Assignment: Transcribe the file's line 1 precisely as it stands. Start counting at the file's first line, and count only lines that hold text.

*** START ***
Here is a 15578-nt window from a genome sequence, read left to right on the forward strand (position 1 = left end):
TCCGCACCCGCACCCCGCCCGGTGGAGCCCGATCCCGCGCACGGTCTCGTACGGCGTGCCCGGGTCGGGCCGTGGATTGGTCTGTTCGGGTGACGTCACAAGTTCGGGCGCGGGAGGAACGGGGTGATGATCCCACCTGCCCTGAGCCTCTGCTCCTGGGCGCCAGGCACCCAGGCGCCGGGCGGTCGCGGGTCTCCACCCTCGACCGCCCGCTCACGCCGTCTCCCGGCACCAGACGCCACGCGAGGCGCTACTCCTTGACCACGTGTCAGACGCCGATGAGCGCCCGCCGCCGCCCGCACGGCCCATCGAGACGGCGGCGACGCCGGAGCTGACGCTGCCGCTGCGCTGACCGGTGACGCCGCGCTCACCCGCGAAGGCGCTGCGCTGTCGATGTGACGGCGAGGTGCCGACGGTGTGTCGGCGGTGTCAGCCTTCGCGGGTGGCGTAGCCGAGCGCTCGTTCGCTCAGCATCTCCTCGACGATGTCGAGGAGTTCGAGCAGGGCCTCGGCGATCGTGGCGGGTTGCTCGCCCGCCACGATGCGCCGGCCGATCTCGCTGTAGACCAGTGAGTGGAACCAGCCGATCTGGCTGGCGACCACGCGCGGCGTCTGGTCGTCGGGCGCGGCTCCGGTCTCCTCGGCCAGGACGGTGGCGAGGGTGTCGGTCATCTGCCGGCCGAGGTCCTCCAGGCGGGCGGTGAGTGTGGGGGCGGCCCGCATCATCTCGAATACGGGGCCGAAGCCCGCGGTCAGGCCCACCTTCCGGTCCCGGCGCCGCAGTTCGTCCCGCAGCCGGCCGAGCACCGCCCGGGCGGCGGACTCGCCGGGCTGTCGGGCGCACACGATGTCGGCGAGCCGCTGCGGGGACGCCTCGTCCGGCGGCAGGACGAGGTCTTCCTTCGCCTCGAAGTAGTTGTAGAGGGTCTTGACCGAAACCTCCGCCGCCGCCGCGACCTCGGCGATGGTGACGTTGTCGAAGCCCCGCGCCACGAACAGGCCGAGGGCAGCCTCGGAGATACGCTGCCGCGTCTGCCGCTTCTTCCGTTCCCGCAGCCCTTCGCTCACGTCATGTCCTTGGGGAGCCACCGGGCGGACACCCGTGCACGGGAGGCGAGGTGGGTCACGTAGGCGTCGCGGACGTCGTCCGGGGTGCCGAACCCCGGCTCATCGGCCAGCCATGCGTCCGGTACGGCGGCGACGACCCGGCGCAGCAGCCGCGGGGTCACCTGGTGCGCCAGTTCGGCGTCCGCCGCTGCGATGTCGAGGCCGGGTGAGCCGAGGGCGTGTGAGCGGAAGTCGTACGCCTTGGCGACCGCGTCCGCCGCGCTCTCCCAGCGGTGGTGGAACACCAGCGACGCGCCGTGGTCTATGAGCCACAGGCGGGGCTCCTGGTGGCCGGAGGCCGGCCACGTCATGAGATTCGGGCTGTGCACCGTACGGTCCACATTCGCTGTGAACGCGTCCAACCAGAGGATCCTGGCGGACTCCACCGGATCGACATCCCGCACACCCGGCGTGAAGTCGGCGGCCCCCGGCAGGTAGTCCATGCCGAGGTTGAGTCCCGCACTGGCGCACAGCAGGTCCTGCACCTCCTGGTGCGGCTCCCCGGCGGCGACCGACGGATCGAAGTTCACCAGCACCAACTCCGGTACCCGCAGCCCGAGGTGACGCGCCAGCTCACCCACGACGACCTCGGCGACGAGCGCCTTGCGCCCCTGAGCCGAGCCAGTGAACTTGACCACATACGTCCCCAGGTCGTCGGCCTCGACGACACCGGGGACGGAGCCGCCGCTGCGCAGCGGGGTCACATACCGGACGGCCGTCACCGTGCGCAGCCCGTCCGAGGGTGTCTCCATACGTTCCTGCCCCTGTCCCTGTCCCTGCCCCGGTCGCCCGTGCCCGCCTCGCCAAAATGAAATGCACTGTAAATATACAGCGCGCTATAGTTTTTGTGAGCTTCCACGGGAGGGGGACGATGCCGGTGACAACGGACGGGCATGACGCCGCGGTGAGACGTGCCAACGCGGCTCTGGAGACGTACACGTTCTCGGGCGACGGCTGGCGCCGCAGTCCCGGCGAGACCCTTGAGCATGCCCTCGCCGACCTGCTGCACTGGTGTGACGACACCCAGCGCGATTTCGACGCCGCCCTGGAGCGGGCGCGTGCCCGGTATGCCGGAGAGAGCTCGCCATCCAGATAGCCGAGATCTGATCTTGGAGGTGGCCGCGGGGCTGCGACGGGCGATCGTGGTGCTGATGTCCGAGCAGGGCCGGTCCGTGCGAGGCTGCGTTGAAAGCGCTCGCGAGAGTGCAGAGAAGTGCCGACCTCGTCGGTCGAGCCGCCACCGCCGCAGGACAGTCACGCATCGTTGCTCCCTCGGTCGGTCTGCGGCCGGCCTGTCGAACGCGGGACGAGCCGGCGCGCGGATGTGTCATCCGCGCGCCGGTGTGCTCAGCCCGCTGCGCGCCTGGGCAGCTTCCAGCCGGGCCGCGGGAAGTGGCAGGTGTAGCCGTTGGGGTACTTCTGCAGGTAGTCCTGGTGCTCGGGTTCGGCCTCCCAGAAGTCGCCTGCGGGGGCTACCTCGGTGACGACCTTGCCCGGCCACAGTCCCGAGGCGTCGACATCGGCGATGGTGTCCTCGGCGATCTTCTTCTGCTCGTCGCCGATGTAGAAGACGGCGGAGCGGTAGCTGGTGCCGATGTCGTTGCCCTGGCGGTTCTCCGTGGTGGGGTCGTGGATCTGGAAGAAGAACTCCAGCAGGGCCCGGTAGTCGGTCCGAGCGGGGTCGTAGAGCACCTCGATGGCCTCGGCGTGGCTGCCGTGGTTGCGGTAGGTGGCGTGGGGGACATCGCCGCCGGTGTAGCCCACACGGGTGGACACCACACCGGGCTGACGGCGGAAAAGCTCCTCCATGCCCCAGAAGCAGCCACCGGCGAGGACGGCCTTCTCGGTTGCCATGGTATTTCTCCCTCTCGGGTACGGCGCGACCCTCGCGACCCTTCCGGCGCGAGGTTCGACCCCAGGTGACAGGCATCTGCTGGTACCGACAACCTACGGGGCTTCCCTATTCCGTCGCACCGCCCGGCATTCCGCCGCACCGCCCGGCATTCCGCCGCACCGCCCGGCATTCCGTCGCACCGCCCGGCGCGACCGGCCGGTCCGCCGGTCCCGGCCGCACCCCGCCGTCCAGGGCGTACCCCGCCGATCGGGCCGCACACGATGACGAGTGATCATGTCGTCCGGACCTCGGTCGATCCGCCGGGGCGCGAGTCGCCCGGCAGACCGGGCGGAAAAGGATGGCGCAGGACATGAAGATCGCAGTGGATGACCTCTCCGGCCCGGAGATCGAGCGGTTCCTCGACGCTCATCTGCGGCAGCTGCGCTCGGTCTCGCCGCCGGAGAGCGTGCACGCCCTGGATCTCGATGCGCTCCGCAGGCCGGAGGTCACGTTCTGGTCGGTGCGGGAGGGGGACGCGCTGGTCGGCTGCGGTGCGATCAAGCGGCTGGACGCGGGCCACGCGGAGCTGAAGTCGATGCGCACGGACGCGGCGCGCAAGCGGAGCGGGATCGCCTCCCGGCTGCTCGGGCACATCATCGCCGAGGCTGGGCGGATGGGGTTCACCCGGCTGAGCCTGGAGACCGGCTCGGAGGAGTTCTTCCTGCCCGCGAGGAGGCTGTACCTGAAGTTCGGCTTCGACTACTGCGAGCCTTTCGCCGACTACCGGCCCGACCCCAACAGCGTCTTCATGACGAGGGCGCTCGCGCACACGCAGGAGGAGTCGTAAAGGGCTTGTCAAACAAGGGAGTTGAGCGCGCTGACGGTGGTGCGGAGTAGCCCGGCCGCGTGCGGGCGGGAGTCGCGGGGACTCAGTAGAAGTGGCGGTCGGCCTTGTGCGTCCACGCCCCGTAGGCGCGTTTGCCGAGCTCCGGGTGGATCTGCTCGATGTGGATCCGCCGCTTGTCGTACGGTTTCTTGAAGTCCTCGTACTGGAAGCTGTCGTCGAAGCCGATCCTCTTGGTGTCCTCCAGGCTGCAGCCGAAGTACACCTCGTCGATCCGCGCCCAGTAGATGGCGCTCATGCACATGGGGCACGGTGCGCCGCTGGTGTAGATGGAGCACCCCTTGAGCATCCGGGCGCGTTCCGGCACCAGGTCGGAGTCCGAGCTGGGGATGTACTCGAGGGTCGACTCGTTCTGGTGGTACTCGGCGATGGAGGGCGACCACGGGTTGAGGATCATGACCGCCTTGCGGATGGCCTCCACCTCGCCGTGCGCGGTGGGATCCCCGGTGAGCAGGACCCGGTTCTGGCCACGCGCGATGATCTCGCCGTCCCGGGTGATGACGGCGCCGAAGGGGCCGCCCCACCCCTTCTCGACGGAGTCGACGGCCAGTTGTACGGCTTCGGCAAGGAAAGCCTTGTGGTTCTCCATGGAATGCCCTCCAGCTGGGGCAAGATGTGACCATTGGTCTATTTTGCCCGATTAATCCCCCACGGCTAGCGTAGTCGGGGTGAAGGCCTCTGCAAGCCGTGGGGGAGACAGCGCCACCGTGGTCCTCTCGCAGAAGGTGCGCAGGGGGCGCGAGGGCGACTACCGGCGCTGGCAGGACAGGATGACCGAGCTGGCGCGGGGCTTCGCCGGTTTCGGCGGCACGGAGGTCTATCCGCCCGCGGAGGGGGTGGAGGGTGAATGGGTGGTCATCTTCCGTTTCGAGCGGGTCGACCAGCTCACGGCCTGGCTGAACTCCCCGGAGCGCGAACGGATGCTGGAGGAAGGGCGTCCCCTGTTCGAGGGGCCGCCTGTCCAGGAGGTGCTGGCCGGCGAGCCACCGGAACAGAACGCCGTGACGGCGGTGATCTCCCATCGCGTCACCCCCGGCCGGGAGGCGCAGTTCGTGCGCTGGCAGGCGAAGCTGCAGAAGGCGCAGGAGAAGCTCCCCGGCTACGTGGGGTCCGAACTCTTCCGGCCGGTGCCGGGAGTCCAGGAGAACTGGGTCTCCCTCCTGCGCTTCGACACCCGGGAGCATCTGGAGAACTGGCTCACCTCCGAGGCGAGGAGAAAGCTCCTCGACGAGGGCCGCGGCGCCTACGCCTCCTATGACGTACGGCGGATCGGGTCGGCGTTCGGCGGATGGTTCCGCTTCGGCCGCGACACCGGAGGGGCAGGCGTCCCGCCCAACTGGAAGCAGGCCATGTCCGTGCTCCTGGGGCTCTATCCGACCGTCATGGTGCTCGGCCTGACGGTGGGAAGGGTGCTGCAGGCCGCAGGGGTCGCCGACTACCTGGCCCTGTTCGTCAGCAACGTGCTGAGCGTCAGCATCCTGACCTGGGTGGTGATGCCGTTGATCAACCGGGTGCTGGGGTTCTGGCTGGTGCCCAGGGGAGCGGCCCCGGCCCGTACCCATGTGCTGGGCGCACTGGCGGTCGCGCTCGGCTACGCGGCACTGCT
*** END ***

Here is a 15578-nt window from a genome sequence, read left to right on the forward strand (position 1 = left end):